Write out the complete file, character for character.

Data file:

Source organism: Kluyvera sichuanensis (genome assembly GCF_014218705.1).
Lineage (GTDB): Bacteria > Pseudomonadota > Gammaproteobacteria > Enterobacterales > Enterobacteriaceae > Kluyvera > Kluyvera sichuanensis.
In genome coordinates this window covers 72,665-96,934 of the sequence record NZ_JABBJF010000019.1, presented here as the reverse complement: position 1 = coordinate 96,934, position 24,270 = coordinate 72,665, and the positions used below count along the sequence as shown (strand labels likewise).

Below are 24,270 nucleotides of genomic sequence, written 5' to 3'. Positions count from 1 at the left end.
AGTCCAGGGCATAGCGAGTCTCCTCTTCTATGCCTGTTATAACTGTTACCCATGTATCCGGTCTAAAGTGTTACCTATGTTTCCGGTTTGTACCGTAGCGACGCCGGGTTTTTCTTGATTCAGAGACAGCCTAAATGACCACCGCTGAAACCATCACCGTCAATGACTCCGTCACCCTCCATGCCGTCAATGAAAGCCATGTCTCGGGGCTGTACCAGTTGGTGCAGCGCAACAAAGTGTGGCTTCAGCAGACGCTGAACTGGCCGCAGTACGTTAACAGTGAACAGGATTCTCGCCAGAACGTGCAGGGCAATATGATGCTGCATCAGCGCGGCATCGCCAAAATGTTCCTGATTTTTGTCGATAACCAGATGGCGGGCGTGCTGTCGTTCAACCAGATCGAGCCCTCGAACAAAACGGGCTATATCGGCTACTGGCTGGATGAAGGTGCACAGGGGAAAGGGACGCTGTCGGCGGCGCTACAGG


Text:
Source organism: Kluyvera sichuanensis (genome assembly GCF_014218705.1).
Lineage (GTDB): Bacteria > Pseudomonadota > Gammaproteobacteria > Enterobacterales > Enterobacteriaceae > Kluyvera > Kluyvera sichuanensis.
In genome coordinates this window covers 72,665-96,934 of the sequence record NZ_JABBJF010000019.1, presented here as the reverse complement: position 1 = coordinate 96,934, position 24,270 = coordinate 72,665, and the positions used below count along the sequence as shown (strand labels likewise).

Below are 24,270 nucleotides of genomic sequence, written 5' to 3'. Positions count from 1 at the left end.
AGTCCAGGGCATAGCGAGTCTCCTCTTCTATGCCTGTTATAACTGTTACCCATGTATCCGGTCTAAAGTGTTACCTATGTTTCCGGTTTGTACCGTAGCGACGCCGGGTTTTTCTTGATTCAGAGACAGCCTAAATGACCACCGCTGAAACCATCACCGTCAATGACTCCGTCACCCTCCATGCCGTCAATGAAAGCCATGTCTCGGGGCTGTACCAGTTGGTGCAGCGCAACAAAGTGTGGCTTCAGCAGACGCTGAACTGGCCGCAGTACGTTAACAGTGAACAGGATTCTCGCCAGAACGTGCAGGGCAATATGATGCTGCATCAGCGCGGCATCGCCAAAATGTTCCTGATTTTTGTCGATAACCAGATGGCGGGCGTGCTGTCGTTCAACCAGATCGAGCCCTCGAACAAAACGGGCTATATCGGCTACTGGCTGGATGAAGGTGCACAGGGGAAAGGGACGCTGTCGGCGGCGCTACAGG